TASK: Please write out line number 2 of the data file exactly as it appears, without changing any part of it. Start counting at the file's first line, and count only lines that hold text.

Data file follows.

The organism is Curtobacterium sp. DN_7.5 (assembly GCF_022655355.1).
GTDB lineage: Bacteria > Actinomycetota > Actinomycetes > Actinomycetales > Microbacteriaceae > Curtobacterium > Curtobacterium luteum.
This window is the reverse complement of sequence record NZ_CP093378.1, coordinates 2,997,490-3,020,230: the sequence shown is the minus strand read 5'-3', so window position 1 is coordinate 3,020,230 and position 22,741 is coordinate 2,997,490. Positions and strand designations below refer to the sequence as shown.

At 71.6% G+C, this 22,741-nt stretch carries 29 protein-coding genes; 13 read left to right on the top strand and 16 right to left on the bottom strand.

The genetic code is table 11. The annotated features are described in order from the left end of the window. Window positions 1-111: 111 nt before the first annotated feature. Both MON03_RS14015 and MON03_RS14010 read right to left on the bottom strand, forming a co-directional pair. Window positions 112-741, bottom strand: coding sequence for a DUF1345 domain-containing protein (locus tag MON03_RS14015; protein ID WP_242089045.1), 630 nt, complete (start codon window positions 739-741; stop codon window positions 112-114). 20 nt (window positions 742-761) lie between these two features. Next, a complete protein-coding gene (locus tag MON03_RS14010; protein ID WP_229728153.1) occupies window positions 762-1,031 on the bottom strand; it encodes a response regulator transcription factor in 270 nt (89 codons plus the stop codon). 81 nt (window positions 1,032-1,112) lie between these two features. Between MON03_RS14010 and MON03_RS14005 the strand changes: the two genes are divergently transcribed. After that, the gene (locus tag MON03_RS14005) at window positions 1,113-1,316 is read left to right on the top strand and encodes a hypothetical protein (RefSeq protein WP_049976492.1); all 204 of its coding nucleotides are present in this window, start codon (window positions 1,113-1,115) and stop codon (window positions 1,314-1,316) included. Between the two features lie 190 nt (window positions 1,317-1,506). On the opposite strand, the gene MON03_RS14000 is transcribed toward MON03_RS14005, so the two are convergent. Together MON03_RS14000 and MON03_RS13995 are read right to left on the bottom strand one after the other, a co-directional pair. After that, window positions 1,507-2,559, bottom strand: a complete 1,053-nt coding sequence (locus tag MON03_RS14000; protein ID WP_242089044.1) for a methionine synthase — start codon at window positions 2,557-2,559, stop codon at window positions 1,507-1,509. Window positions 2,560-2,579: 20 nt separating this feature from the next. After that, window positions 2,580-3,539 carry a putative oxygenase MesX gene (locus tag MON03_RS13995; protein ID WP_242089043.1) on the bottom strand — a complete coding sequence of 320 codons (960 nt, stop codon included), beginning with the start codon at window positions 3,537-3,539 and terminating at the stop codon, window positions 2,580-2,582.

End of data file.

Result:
GTDB lineage: Bacteria > Actinomycetota > Actinomycetes > Actinomycetales > Microbacteriaceae > Curtobacterium > Curtobacterium luteum.